The application of patents is now severely hampering research in
many areas. For example, scientists recently found a gene that
could be instrumental in developing new AIDS drugs. However, it
had already been patented by HGS, whose patent claim was not even
specific about how the gene could have a connection to AIDS (they
probably had no idea it could be applied to AIDS).

Last year, some 25% of US laboratories received threatening
letters from lawyers acting for bio-tech companies. They were
ordered to stop carrying out clinical tests on diseases such as
late onset Alzheimer's, breast cancer and many others because the
bio-tech company had an application for a patent.

Many companies are patenting genes that they barely understand
and by locking up data in private databases are restricting
future research to the privileged few who have access to the data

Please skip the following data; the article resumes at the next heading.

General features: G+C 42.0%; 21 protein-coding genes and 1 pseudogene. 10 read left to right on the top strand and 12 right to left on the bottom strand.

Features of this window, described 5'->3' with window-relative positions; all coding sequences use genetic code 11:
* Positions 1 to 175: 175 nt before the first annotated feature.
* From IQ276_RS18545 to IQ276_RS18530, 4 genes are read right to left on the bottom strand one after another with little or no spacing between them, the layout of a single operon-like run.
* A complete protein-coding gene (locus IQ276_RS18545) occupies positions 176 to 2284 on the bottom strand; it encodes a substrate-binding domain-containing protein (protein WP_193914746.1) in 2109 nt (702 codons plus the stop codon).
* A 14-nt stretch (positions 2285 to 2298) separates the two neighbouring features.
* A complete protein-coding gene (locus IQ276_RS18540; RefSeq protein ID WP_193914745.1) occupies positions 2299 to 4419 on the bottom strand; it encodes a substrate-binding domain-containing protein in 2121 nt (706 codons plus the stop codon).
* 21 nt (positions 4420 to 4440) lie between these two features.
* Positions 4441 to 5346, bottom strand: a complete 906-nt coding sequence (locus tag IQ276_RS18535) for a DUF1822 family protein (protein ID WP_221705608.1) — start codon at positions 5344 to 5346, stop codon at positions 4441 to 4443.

by paid subscription.

Designer drugs

The large pharmaceutical companies hope to cash in in a big way:
through designer drugs individualised via genetic testing. It is
expected that the new subject ``pharmacogenomics'' could become an
US$800 million industry by the year 2005.

Most prescription drugs work for only 30-50% of the population.
In extreme cases, a drug that saves one person could be toxic for
someone else. The new drug rezulin, for example, which is used
for type II diabetes, has been linked to more than 60 deaths from
liver toxicity. However, a simple genetic test of potential users
could now determine if the drug would be effective or poisonous.

Knowing the genomic sequence will speed up the search for drugs
that are effective in treating some illnesses. We will therefore
see a flood of new drugs, patented for 20 years.

This work used to be hit and miss, taking years of research by
dozens of scientists in different laboratories. Today it can take
just weeks.

Researchers at Smith, Kline & Beecham, for example, collaborated
with HGS to analyse some genetic material from osteoclast cells
from patients with bone tumours and osteoporosis. HGS sequenced
the sample and did homology searches which revealed that one
sequence in particular, which was over-expressed by the
osteoclast cell, matched those of a previously identified class
of molecules, cathepsins. For Smith, Kline & Beecham that